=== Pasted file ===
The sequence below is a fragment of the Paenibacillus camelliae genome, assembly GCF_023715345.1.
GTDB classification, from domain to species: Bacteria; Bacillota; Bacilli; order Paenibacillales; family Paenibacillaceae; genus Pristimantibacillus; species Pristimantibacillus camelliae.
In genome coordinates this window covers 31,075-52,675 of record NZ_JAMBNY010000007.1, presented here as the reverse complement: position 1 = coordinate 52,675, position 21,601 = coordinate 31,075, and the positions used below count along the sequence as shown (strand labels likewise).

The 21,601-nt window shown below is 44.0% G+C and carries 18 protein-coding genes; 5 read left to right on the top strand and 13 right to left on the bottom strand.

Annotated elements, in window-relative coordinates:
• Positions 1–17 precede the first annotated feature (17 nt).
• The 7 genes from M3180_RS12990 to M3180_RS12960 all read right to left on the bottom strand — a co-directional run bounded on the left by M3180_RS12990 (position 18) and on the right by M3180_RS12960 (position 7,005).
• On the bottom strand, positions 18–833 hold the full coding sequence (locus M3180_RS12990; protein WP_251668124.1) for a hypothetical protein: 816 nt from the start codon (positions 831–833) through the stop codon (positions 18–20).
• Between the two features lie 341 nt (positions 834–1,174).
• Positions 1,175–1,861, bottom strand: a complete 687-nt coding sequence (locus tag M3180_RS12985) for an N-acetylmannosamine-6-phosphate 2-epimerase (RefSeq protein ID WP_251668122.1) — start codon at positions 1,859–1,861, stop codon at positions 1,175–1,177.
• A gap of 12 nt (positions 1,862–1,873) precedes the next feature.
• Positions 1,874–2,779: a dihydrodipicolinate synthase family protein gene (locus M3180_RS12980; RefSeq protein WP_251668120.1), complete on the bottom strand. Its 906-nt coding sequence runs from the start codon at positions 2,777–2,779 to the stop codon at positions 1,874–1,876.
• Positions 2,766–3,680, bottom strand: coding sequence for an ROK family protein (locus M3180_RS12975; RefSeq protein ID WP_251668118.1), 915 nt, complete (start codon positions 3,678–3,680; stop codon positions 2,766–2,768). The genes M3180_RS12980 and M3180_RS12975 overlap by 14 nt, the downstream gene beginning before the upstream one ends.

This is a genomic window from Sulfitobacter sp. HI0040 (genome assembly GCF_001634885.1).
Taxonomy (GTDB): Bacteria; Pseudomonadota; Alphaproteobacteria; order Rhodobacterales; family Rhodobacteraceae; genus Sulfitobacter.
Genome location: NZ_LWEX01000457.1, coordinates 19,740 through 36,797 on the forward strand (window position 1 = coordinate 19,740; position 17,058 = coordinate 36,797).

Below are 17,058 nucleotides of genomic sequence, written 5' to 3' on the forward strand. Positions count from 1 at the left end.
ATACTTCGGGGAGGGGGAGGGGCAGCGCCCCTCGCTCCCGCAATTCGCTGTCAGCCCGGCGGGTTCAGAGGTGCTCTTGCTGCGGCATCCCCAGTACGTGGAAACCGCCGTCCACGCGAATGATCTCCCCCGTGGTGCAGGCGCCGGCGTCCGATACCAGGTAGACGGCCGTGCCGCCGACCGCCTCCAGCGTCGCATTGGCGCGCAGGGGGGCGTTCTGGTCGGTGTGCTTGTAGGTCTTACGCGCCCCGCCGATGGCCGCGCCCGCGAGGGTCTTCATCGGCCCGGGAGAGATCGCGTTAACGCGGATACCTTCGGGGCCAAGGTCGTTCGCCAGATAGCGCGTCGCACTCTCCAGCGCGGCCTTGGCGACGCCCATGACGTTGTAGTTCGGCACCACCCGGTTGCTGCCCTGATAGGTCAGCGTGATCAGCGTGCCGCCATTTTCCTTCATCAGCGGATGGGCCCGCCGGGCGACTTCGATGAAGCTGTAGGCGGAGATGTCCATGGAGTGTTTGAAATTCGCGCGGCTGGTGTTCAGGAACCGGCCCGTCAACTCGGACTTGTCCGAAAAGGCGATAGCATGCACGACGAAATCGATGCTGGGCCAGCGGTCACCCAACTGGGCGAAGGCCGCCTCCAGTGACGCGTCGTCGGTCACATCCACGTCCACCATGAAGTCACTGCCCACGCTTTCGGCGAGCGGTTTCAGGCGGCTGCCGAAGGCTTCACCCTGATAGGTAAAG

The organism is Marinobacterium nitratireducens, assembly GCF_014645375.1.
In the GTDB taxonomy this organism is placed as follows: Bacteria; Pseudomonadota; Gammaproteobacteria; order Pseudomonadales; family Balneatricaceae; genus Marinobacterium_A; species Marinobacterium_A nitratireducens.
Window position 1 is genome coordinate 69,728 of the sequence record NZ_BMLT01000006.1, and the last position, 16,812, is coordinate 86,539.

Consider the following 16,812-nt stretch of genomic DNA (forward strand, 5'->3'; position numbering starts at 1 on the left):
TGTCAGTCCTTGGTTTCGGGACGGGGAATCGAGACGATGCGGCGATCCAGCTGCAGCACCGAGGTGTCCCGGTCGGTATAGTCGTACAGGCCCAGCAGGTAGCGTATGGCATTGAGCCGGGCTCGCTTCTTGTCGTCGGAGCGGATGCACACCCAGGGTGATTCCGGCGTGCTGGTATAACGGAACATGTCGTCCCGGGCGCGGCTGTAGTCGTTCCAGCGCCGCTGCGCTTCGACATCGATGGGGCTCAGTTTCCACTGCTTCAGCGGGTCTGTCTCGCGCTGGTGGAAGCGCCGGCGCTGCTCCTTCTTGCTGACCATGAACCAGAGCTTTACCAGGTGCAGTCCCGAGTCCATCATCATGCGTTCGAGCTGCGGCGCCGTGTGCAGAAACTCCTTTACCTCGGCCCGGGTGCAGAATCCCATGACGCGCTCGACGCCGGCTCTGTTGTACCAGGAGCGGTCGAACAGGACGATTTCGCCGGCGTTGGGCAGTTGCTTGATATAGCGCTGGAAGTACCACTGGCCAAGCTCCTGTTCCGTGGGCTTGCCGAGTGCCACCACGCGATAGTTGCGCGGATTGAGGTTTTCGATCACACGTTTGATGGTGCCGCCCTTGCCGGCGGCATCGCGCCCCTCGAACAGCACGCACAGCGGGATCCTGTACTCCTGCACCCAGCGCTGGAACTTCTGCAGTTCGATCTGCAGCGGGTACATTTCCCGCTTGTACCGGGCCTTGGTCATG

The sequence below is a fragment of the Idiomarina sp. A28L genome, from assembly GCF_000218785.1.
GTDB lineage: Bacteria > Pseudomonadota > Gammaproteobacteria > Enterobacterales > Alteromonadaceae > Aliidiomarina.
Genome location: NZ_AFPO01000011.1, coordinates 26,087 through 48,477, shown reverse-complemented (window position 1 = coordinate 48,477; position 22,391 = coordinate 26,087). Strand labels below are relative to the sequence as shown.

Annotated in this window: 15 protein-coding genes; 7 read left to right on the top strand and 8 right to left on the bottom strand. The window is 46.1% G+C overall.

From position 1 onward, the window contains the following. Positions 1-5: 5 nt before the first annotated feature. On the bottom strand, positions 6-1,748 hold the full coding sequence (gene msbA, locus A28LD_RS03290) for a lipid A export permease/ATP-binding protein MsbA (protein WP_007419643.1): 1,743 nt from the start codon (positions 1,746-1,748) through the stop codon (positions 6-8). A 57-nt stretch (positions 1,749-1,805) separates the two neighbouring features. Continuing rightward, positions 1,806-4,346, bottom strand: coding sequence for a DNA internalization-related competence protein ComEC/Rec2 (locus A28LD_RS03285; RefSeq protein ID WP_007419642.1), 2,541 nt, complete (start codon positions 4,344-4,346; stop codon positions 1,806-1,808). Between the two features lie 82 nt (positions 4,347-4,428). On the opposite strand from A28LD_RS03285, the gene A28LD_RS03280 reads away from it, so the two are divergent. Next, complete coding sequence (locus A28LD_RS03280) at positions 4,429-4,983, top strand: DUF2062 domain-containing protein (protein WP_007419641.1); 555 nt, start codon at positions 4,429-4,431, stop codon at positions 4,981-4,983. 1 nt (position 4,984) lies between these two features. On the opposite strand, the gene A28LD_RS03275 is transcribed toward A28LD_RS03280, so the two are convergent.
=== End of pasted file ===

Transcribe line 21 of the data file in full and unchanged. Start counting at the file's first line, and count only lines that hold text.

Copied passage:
Window position 1 is genome coordinate 69,728 of the sequence record NZ_BMLT01000006.1, and the last position, 16,812, is coordinate 86,539.